FIG. 1A shows a disk drive according to an embodiment of the present invention comprising a disk 2 having a plurality of tracks 4 (FIG. 1B), wherein each track 4 comprises a plurality of data sectors. The disk drive further comprises a plurality of heads, such as a top head 6A actuated over a top surface 2A of the disk and a bottom head 6B actuated over a bottom surface of the disk. Control circuitry 8 within the disk drive determines a head-switch preheat period used to format the disk 2. As shown in the flow diagram of FIG. 1C, the head-switch preheat period is calibrated by selecting one of the heads to write a test pattern to the disk at step 10, and then preheating the selected head at step 11 for a preheat period prior to reading the test pattern from the disk at step 12 to generate a read signal. At step 14 the head-switch preheat period is determined for the selected head in response to the read signal, and at step 16 the disk is formatted in response to the head-switch preheat period.

Any suitable control circuitry 8 may be employed to implement the embodiments of the present invention. In one embodiment, the control circuitry 8 comprises a microprocessor executing instructions, the instructions being operable to cause the microprocessor to perform the steps of FIG. 1C as well as other functions described herein. The instructions may be stored in any computer-readable medium. In one embodiment, they may be stored on a non-volatile semiconductor memory external to the microprocessor, or integrated with the microprocessor in a system on a chip (SOC). In another embodiment, the instructions are stored on the disk 2 and read into a volatile semiconductor memory when the disk drive is powered on. In yet another embodiment, the control circuitry 8 comprises suitable logic circuitry, such as state machine circuitry.

In the embodiment of FIG. 1A, the top and bottom heads 6A and 6B are connected to the distal end of respective actuator arms 18A and 18B, which are rotated about a pivot by a voice coil motor (VCM) 20 in order to actuate the heads over the disk. As shown in the embodiment of FIG. 1B, embedded servo sectors 22 0-22 N are written on the top and bottom disk surfaces 2A and 2B to facilitate positioning a selected one of the heads over a target track during write/read operations. Each embedded servo sector comprises coarse head positioning information, such as a track address, and fine head positioning information, such as servo bursts recorded at precise offsets from the track's centerline. The control circuitry 8 demodulates the servo sectors 22 0-22 N to determine the actual position of the head which is subtracted from a target position (target track) to generate a control signal 24 applied to the VCM 20.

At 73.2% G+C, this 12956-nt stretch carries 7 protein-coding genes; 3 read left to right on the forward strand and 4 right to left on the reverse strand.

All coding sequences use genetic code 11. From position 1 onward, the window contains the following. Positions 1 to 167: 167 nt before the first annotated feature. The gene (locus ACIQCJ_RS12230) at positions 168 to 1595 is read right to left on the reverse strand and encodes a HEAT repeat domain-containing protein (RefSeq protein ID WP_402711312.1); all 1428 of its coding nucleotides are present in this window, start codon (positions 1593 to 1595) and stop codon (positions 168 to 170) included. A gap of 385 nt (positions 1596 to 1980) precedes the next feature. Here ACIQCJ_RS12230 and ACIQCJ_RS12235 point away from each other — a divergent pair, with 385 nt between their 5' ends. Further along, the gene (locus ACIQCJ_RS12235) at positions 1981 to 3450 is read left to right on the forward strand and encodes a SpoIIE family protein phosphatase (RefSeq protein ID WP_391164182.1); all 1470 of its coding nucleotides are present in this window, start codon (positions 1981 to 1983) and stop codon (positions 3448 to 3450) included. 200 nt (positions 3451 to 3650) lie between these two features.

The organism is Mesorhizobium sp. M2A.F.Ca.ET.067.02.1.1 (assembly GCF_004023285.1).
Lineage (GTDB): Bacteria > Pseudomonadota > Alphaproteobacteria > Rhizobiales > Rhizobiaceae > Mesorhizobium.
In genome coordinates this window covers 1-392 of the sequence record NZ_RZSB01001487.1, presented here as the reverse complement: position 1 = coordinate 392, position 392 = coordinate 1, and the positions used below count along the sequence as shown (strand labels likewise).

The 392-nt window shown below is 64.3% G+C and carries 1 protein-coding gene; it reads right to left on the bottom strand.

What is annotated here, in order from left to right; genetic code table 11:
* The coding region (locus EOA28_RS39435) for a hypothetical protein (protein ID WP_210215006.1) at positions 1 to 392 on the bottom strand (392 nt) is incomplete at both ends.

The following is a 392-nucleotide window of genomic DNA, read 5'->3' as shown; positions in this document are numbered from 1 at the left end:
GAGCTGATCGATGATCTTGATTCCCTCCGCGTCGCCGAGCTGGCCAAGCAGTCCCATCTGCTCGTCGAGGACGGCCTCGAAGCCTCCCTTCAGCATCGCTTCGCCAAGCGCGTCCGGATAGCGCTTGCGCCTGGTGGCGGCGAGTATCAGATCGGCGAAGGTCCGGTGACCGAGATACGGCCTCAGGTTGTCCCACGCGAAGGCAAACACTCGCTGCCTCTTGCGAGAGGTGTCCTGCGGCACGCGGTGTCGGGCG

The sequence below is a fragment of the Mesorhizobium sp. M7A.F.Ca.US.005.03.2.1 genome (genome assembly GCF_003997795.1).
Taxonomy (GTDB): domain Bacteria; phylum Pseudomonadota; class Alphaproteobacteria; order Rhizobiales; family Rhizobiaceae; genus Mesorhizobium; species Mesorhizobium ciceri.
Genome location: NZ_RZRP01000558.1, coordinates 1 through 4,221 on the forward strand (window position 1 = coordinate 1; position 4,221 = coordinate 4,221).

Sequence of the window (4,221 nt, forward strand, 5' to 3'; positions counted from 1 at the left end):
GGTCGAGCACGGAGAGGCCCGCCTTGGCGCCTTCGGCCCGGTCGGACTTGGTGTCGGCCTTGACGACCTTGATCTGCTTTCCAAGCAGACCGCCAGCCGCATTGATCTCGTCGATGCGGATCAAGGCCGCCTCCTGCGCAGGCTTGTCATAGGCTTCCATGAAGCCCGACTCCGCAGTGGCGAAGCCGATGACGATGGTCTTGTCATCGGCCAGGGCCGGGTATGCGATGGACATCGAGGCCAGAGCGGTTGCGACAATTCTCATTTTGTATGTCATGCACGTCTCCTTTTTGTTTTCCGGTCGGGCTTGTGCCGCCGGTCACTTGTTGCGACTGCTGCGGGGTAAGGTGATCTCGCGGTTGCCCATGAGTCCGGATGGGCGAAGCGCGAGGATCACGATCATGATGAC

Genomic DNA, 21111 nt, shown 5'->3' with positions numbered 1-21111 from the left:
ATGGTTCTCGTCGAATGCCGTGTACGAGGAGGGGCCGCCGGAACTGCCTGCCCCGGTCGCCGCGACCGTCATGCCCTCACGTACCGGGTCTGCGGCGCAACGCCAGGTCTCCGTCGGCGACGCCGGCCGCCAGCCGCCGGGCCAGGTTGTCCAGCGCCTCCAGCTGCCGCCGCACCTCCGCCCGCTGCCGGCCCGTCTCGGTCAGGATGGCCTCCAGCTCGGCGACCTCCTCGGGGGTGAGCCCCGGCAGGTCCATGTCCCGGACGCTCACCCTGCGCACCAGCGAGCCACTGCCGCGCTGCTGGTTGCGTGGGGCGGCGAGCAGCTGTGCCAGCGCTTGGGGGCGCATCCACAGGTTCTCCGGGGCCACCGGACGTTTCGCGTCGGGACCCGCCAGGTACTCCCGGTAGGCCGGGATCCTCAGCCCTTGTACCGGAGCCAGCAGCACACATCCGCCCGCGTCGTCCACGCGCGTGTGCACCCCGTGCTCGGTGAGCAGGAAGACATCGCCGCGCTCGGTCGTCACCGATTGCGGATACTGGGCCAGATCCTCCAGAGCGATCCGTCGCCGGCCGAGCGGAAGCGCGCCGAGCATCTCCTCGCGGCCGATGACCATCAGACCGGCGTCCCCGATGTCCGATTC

Also in the embodiment of FIG. 1A, the heads 6A and 6B are heated in order to decrease the fly-height during write/read operations. Any suitable technique to heat the heads 6A and 6B may be employed in the embodiments of the present invention, and the heating may expand/contract any suitable feature of the head. For example, in one embodiment the head comprises a slider fabricated from a suitable material (e.g., ceramic) that incorporates a transducer, wherein the heat expands a feature of the slider, for example, by passing a current through a heating element incorporated into the slider. In an alternative embodiment, the transducer is fabricated with material that expands with temperature, wherein current passing through the transducer or through a heating element attached to the transducer expands the transducer to control the fly-height.

During operation, only one of the heads is active, meaning that only one of the disk surfaces can be accessed during a write/read operation, and in one embodiment, only the active head is heated in order to reduce the fly-height. Therefore during a head-switch operation, when the disk drive switches between heads (e.g., from the top head 6A to the bottom head 6B), there is a preheat period associated with heating the newly selected head to achieve the desired fly-height. Preheating the head is of particular concern for write operations to ensure data is written to the target track only after the head has attained the desired fly-height. The preheat period is illustrated in FIG. 2, which shows a head-switch operation from the top head 6A to the bottom head 6B and the corresponding preheat period before the bottom head 6B has reached an appropriate fly-height to allow a safe write operation.